Owner and Head Instructor, Earth Connection
Tim MacWelch is the owner and Head Instructor of Earth Connection School of Wilderness Survival and Ancient Skills. Tim founded Earth Connection in 1997, and has continuously been offering outdoor skills classes in Northern Virginia ever since.
How to Purify Water
Camping expert Tim MacWelch of Earth Connection shows two ways to purify water when camping.
This expert: 907,614 views
Tim MacWelch: I am Tim MacWelch of Earth Connection School of Wilderness Survival and Ancient Skills in Fredericksburg, Virginia. This is our video series on how to go camping. In this clip, we are going to show you how to purify water with a filter and also with purification tablets.
So we found a little stream in the forest. We always should assume that the water is contaminated with viruses, bacteria, protozoa, and other parasitic organisms. They would cause us bodily harm if we drank it as is. Now for our camping, we don't have a lot of equipment, we can boil the water. Boil it for ten minutes in a metal pot or some other fire proof vessel and that will kill all these different organisms and make the water safe to drink, however, a lot of outdoor enthusiasts used to two different methods besides boiling, to avoid the work of having to make a fire, and boil the water, and wait for it to cool down. So the first of these is a water filter. This actually screens out any harmful organisms through ceramic filters, which also has silver embedded in it. The small particles of these organisms are stuck in the filter and then killed by the silver. So all we have to do is put the intake hose which has a little screen in the front of it to keep soil and rocks from going up in there. Now I have touched the water. I should consider my hands contaminated by viruses, bacteria, protozoa, and other pathogens. So I am not going to touch any of the drinking water spots on my pump or my bottle. Now I place my little pocket filter on the ground, being careful not to get my wet fingers near this spigot or the mouth of the bottle. I start pumping the handle to prime the pump. Priming the pump involves getting some water in the hose and up to the filter. This water is safe and ready to drink right away. There is no waiting time. A filter like this is expensive, but it is quick, easily used and reliable. If you did not have a filter to purify the water, we can go with a more affordable purification system which involves either iodine tablets or chlorine dioxide tablets. Following the instructions on these products, we would place the tablets in our bottle of contaminated water, which we would simply scoop up out of the creek. We place the tablets in the water; let them dissolve for approximately five minutes. Different products may require different time length. Then we are going to allow that chemical filled water, either with iodine or chlorine, to cover the entire bottle from inside and outside. We are going to turn our bottle upside down and our chlorine filled water or iodine filled water will rinse the cap and our hand, and the outside of the bottle to sterilize all of the surfaces that have come in contact with our stream water, which we should assume is contaminated.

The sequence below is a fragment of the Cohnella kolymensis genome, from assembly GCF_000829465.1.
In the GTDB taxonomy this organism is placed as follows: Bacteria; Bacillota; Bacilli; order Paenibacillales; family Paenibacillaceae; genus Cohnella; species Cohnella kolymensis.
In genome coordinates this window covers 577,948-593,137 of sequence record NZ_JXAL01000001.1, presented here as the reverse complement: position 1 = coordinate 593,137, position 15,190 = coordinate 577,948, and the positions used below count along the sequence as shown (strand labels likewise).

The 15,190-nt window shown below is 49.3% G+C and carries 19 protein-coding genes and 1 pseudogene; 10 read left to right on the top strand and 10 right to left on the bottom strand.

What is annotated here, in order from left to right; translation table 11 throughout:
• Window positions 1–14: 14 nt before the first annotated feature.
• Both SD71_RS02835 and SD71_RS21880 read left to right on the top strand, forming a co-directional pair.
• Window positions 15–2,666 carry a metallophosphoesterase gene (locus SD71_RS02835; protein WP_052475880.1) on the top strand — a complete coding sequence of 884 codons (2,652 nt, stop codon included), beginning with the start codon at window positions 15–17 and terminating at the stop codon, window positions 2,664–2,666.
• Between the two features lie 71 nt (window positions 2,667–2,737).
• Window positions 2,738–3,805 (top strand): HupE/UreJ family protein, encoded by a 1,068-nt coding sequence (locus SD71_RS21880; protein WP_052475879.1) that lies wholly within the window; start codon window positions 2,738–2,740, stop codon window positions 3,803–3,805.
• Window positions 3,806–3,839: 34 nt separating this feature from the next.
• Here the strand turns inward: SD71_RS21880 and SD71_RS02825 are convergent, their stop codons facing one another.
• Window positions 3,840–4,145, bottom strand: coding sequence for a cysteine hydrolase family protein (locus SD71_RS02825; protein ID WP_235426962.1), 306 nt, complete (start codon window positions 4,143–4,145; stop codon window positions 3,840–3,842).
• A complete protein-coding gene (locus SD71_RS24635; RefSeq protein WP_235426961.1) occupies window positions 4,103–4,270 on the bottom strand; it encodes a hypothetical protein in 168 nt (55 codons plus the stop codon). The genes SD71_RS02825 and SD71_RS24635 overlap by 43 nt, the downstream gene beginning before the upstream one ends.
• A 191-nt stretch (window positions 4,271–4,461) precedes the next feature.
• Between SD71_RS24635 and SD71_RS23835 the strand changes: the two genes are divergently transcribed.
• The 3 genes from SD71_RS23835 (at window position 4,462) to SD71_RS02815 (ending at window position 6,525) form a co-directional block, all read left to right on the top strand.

Now different products require a different length of time to reach their full activation. The iodine tablets require about 45 minutes to completely kill and sterilize the water from all different types of pathogens. The chlorine dioxide tablets take four hours. So they are safer on a person's body, especially for long term use. Chlorine is not as toxic as iodine, but the iodine tablets give a faster result. So you can pick and choose, whether you want the one that works quicker or the one that's a little bit safer on a person's digestion.